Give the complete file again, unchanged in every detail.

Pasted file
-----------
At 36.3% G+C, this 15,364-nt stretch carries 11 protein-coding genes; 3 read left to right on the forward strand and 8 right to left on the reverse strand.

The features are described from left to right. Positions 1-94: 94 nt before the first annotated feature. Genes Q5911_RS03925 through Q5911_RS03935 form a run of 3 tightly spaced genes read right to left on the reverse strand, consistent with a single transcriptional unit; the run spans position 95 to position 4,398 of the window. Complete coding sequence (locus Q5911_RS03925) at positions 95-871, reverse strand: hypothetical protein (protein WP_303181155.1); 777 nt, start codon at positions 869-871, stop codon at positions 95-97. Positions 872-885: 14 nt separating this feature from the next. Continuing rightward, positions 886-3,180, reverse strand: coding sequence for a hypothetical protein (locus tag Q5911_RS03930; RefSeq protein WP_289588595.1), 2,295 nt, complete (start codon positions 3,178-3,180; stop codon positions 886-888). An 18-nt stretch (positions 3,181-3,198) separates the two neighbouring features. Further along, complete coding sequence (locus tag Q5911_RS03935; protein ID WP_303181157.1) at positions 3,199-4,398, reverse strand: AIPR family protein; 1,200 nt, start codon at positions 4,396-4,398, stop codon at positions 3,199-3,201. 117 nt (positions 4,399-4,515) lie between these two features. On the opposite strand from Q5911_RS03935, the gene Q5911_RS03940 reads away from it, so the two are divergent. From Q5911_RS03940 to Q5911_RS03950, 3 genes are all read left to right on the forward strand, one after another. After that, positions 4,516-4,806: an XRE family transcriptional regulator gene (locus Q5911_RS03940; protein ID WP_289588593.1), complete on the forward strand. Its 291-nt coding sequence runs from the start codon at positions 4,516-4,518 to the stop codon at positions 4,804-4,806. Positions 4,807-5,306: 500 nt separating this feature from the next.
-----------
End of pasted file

At 36.3% G+C, this 15,364-nt stretch carries 11 protein-coding genes; 3 read left to right on the forward strand and 8 right to left on the reverse strand.

The features are described from left to right. Positions 1-94: 94 nt before the first annotated feature. Genes Q5911_RS03925 through Q5911_RS03935 form a run of 3 tightly spaced genes read right to left on the reverse strand, consistent with a single transcriptional unit; the run spans position 95 to position 4,398 of the window. Complete coding sequence (locus Q5911_RS03925) at positions 95-871, reverse strand: hypothetical protein (protein WP_303181155.1); 777 nt, start codon at positions 869-871, stop codon at positions 95-97. Positions 872-885: 14 nt separating this feature from the next. Continuing rightward, positions 886-3,180, reverse strand: coding sequence for a hypothetical protein (locus tag Q5911_RS03930; RefSeq protein WP_289588595.1), 2,295 nt, complete (start codon positions 3,178-3,180; stop codon positions 886-888). An 18-nt stretch (positions 3,181-3,198) separates the two neighbouring features. Further along, complete coding sequence (locus tag Q5911_RS03935; protein ID WP_303181157.1) at positions 3,199-4,398, reverse strand: AIPR family protein; 1,200 nt, start codon at positions 4,396-4,398, stop codon at positions 3,199-3,201. 117 nt (positions 4,399-4,515) lie between these two features. On the opposite strand from Q5911_RS03935, the gene Q5911_RS03940 reads away from it, so the two are divergent. From Q5911_RS03940 to Q5911_RS03950, 3 genes are all read left to right on the forward strand, one after another. After that, positions 4,516-4,806: an XRE family transcriptional regulator gene (locus Q5911_RS03940; protein ID WP_289588593.1), complete on the forward strand. Its 291-nt coding sequence runs from the start codon at positions 4,516-4,518 to the stop codon at positions 4,804-4,806. Positions 4,807-5,306: 500 nt separating this feature from the next.